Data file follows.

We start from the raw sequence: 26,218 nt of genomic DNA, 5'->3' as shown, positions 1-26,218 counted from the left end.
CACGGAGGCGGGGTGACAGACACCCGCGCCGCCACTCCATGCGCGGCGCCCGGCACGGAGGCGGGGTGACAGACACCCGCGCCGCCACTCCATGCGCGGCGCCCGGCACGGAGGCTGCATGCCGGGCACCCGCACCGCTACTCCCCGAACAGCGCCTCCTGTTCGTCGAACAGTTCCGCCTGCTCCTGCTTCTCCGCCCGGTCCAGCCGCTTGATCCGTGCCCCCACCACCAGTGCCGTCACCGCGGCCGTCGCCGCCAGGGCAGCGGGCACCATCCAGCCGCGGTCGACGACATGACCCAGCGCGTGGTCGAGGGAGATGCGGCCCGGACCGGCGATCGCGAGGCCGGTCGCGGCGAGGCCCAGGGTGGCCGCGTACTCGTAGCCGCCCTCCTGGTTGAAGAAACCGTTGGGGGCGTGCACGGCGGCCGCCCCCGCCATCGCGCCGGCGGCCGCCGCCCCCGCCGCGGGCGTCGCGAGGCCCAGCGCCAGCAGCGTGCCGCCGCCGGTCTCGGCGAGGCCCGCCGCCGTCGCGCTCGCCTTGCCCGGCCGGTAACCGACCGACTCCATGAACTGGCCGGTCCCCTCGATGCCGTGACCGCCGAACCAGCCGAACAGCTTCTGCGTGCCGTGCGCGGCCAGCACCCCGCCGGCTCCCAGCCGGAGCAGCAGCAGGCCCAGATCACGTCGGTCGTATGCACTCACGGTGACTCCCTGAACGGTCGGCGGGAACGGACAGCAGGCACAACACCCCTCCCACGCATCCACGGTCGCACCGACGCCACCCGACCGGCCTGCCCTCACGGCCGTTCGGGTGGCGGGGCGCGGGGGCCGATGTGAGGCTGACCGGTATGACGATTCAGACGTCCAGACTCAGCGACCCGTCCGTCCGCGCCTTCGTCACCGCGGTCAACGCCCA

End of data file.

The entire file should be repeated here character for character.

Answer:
We start from the raw sequence: 26,218 nt of genomic DNA, 5'->3' as shown, positions 1-26,218 counted from the left end.
CACGGAGGCGGGGTGACAGACACCCGCGCCGCCACTCCATGCGCGGCGCCCGGCACGGAGGCGGGGTGACAGACACCCGCGCCGCCACTCCATGCGCGGCGCCCGGCACGGAGGCTGCATGCCGGGCACCCGCACCGCTACTCCCCGAACAGCGCCTCCTGTTCGTCGAACAGTTCCGCCTGCTCCTGCTTCTCCGCCCGGTCCAGCCGCTTGATCCGTGCCCCCACCACCAGTGCCGTCACCGCGGCCGTCGCCGCCAGGGCAGCGGGCACCATCCAGCCGCGGTCGACGACATGACCCAGCGCGTGGTCGAGGGAGATGCGGCCCGGACCGGCGATCGCGAGGCCGGTCGCGGCGAGGCCCAGGGTGGCCGCGTACTCGTAGCCGCCCTCCTGGTTGAAGAAACCGTTGGGGGCGTGCACGGCGGCCGCCCCCGCCATCGCGCCGGCGGCCGCCGCCCCCGCCGCGGGCGTCGCGAGGCCCAGCGCCAGCAGCGTGCCGCCGCCGGTCTCGGCGAGGCCCGCCGCCGTCGCGCTCGCCTTGCCCGGCCGGTAACCGACCGACTCCATGAACTGGCCGGTCCCCTCGATGCCGTGACCGCCGAACCAGCCGAACAGCTTCTGCGTGCCGTGCGCGGCCAGCACCCCGCCGGCTCCCAGCCGGAGCAGCAGCAGGCCCAGATCACGTCGGTCGTATGCACTCACGGTGACTCCCTGAACGGTCGGCGGGAACGGACAGCAGGCACAACACCCCTCCCACGCATCCACGGTCGCACCGACGCCACCCGACCGGCCTGCCCTCACGGCCGTTCGGGTGGCGGGGCGCGGGGGCCGATGTGAGGCTGACCGGTATGACGATTCAGACGTCCAGACTCAGCGACCCGTCCGTCCGCGCCTTCGTCACCGCGGTCAACGCCCA